1. Power off the computer at night
Powering off your computer at night or when you leave for the day is one of the easiest things you can do to save energy and money at the office. If you have a power strip, don't forget to turn that off too. Many people are unware how much energy a computer consumes when it's turned on, not to mention the extra heat it generates.
2. Recycle computer equipment and ink cartridges
Many companies offer discounts to customers who recycle their printers, monitors, and other computer equipment. Ask your office supply store about their recycling programs—they often offer rewards and discounts off of future purchases for bringing used ink cartridges into the store for recycling. Even better than recycling is using less—for everyday printing, set your printer to a lower print quality setting, and reserve your high-quality settings for documents you are planning to archive or share with customers.
3. Turn out the lights
How many times have you walked past the conference room or lunchroom and seen the lights blazing and no one in there? Take a second to turn off the lights and remind your employees to do the same. And don't forget to turn off the lights in your own office when you leave for the day. Don't waste your money paying for electricity you're not using.
4. Choose green office supplies
There's a lot more to green office supplies than recycled paper these days. Major suppliers like Staples and Office Depot have entire sections of their catalogs devoted to green products. Check them out!
5. Switch to laptops
Laptops aren't just more mobile than desktop computers, they're also more energy efficient. And less power equals less money spent on electric bills. If you're wedded to the idea of using desktop computers, consider switching to newer models that are more energy efficient than older ones.
6. Buy Energy Star equipment
When you're in the market for new office equipment, look for the Energy Star logo. Energy Star, a joint program between the US Department of Energy and the USEPA, rates products according to their energy efficiency. An Energy Star-rated scanner, for example, is about 50% more efficient than a non-Energy Star-rated scanner.
7. Recycle paper
Another no-brainer when it comes to saving energy and money at the office is recycling paper. But there's more to it than tossing paper in a recycling bin. Don't forget to use both sides of every sheet of paper and recycle used envelopes for scrap paper or to-do lists. If your company doesn't have a recycling program, start one.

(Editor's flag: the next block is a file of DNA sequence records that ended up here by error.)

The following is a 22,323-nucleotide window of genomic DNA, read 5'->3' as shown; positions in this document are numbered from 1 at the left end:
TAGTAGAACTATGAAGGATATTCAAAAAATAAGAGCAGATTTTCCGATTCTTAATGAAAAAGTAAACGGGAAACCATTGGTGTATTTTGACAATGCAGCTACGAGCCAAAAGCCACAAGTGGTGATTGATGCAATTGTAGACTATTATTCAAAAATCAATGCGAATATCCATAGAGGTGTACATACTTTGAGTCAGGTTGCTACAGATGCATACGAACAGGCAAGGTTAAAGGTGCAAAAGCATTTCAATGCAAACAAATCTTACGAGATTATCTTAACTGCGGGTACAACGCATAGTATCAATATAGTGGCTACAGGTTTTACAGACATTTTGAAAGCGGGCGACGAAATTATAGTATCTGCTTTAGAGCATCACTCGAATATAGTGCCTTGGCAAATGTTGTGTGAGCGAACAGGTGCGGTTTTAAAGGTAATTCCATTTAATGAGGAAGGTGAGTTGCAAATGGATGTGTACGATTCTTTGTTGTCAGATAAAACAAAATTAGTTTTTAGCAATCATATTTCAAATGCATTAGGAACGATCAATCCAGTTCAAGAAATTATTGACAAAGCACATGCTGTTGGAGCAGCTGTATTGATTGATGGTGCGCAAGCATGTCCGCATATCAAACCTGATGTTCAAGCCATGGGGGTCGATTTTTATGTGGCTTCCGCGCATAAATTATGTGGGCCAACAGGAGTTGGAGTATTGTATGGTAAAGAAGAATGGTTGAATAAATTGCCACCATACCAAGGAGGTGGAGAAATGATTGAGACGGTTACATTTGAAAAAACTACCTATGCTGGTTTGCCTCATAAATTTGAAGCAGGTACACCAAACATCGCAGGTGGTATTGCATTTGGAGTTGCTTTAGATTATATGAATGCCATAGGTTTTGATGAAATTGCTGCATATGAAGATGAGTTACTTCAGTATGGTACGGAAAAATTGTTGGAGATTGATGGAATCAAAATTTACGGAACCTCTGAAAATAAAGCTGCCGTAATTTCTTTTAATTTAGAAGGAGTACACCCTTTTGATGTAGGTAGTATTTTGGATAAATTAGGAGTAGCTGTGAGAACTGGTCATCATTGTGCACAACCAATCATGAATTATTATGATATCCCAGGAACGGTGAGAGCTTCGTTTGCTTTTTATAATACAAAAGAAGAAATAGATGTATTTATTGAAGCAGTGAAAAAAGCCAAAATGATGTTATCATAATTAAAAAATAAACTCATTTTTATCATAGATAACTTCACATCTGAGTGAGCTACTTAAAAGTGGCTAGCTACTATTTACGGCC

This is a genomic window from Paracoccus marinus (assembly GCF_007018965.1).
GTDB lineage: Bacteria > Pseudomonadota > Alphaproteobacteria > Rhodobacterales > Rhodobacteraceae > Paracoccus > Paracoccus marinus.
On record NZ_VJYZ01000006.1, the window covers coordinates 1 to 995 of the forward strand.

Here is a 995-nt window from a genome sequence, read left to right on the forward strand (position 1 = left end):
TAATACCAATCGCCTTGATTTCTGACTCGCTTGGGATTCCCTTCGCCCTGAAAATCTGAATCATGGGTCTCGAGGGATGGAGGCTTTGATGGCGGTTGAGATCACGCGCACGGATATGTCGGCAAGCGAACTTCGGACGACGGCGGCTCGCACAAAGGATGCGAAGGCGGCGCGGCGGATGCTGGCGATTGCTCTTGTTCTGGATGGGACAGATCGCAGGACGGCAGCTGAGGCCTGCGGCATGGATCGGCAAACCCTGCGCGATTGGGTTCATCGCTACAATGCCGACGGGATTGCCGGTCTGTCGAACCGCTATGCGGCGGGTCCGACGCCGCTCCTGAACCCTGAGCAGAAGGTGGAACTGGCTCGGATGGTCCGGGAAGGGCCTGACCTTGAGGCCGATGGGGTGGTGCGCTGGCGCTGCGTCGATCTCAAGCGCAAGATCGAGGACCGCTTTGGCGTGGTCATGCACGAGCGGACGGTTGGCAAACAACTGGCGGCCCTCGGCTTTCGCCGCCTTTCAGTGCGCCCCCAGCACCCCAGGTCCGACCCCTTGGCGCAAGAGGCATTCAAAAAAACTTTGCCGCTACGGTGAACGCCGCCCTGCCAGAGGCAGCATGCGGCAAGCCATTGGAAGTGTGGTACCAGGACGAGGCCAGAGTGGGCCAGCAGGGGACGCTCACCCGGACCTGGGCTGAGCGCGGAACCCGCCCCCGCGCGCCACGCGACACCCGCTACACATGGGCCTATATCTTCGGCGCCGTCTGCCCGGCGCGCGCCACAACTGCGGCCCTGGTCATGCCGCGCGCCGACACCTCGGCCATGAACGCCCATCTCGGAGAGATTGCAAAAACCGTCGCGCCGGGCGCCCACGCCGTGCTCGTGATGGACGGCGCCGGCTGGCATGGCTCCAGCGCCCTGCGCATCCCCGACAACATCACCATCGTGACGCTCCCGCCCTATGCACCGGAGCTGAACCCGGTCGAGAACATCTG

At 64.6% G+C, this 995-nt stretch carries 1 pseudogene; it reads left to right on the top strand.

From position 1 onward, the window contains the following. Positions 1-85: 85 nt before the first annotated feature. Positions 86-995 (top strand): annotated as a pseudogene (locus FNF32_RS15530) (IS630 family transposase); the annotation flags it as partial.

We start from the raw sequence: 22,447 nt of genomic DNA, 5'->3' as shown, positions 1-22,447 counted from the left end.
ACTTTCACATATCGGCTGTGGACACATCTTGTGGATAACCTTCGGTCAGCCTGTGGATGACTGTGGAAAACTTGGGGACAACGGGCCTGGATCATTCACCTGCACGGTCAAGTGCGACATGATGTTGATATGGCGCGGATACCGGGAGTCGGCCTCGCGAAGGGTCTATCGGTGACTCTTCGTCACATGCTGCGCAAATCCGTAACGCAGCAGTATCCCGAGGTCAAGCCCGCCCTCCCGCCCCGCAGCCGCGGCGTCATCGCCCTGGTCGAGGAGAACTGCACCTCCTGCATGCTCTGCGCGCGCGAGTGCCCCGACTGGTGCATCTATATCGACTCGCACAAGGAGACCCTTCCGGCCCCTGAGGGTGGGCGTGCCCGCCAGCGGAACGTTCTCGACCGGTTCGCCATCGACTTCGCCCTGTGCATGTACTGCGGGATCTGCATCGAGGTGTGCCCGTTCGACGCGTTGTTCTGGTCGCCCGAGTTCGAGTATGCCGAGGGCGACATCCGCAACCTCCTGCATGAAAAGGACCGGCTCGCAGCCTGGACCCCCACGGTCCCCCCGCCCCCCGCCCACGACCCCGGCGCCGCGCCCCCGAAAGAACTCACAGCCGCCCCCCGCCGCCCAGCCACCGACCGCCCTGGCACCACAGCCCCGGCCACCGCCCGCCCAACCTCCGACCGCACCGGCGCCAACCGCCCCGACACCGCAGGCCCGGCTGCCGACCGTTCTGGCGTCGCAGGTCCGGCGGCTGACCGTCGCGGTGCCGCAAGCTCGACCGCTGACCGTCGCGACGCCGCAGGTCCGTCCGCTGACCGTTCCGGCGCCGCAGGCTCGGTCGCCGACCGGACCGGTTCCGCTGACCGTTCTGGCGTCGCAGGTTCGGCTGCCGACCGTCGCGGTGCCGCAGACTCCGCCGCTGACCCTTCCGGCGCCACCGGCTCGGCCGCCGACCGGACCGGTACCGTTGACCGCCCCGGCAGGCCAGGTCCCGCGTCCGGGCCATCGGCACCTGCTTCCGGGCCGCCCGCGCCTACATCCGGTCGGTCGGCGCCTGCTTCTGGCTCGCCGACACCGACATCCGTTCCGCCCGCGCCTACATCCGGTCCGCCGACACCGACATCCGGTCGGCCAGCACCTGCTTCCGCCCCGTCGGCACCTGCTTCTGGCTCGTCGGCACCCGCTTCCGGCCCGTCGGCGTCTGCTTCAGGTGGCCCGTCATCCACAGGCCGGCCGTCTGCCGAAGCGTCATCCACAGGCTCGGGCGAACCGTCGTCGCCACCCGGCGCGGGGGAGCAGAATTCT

8. Make the switch to CFLs
By making the switch from traditional incandescent light bulbs to energy-efficient Compact Fluorescent Light (CFL) bulbs you can save as much as 75% of your energy costs (especially if they're Energy Star qualified). They also last up to 10 times as long. Now that's money you can take to the bank!
9. Move your desk or work space next to the window
If you have an office with a window, take advantage of this and move your desk or work space next to it. Even if you don't have a window, you might be able to take advantage of indirect light depending on the sun angle and time of day. Natural light is better than artificial light for your emotional well-being and saves energy, both of which save money in the long run.
10. Telecommute or commute by train, bike, carpool, or on foot
If you already telecommute, then good for you! If telecommuting is not an option, then consider biking, walking, taking the train, or carpooling. Offer incentives to employees who carpool or take public transportation, especially if you pay for employee parking.
All you have to do is get started.
Small changes can have a big impact. Most of these tips are easy to implement and can make a big difference in your business bottom line. Find more energy- and money-saving tips for your business at http://earth911.org/.
This portion of the site is for informational purposes only. The content is not legal advice. The statements and opinions are the expression of author, not LegalZoom, and have not been evaluated by LegalZoom for accuracy, completeness, or changes in the law.